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When to consider continuous subcutaneous insulin infusion (CSII)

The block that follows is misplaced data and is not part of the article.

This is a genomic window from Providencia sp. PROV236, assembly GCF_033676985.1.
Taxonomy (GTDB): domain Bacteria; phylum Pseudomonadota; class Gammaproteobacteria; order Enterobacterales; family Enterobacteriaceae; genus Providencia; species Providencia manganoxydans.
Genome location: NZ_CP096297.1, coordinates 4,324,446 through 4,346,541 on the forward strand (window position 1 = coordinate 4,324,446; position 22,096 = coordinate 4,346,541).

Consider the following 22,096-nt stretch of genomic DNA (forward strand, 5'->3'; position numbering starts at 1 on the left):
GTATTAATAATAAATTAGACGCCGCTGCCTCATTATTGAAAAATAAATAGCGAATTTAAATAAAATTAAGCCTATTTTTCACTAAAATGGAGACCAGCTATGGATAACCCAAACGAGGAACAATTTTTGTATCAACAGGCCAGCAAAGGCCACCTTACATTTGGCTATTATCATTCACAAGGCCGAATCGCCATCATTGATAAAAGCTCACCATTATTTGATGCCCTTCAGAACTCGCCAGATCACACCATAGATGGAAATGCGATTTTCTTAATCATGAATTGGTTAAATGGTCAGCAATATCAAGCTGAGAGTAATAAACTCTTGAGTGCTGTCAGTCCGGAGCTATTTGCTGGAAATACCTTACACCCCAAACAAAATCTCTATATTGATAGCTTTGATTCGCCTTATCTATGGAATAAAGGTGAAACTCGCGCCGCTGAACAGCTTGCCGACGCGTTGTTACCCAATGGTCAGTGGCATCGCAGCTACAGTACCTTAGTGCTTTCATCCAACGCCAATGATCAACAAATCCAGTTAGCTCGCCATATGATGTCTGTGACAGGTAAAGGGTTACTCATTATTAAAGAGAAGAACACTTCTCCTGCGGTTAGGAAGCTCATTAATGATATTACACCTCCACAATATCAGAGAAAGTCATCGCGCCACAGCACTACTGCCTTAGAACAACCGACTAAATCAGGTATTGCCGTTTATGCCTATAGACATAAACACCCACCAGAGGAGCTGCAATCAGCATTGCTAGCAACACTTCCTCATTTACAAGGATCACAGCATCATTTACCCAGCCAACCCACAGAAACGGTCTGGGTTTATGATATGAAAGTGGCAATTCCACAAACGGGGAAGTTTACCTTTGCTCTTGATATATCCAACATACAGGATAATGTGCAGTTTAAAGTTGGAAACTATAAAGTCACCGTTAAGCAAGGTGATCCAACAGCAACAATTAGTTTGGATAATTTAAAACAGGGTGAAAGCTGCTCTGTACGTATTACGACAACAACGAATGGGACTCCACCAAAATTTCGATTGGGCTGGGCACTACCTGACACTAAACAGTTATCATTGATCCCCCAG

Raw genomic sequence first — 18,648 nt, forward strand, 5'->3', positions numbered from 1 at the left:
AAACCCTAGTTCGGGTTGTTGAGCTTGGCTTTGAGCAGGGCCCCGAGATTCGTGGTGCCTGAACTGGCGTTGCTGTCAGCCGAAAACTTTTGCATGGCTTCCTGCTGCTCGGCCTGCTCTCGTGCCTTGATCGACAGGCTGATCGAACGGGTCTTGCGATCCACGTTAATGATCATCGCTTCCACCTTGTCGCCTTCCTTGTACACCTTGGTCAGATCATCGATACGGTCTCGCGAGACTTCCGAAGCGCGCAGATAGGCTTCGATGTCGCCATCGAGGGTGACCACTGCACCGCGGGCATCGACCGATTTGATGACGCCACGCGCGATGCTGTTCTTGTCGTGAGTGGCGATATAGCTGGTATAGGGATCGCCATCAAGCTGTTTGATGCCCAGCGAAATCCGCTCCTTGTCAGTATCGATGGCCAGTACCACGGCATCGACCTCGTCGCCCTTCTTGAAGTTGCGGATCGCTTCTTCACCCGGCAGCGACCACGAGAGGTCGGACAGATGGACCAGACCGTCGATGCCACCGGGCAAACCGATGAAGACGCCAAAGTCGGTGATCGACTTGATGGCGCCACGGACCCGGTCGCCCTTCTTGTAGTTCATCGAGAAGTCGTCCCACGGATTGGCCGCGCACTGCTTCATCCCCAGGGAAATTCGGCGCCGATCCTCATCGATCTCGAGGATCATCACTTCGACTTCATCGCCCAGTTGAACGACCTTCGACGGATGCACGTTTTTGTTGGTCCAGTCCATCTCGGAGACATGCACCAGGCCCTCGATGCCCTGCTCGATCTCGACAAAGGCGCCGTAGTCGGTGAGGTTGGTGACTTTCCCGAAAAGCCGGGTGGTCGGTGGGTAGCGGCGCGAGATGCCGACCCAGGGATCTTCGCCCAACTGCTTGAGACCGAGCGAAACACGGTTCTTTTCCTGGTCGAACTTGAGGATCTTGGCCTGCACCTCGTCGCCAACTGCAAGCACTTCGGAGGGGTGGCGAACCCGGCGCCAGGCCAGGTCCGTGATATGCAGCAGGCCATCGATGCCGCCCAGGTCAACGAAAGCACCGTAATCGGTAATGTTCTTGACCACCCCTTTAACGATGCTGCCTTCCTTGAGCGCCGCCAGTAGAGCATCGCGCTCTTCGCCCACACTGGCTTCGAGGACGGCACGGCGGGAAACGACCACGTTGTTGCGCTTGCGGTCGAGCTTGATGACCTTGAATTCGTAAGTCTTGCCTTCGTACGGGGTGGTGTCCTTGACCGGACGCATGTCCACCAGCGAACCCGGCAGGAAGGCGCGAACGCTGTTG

Most physicians agree that the aim of diabetic management is to achieve the best possible blood glucose control without troublesome hypoglycaemia. Continuous subcutaneous infusion of insulin (CSII) via a battery-operated portable pump was introduced in 1977 with this aim, originally as a research technique to study the effects of prolonged near-physiological blood glucose levels in diabetic patients.1 It provides a continuous basal supply of unmodified, short-acting insulin throughout 24 hours with supplementary boluses before main meals, activated by the user from the same pump. Its introduction coincided with the move towards intensified conventional therapy (ICT) together with better education: improved blood-sugar control with self-monitoring of capillary blood glucose, more frequent insulin injections when necessary, and measurement of glycosylated haemoglobin (an index of average blood glucose control over the preceding month). The aim of ICT is to maintain a continuous basal supply of insulin using a long-acting insulin with bolus injections of short-acting insulin to cover meals.

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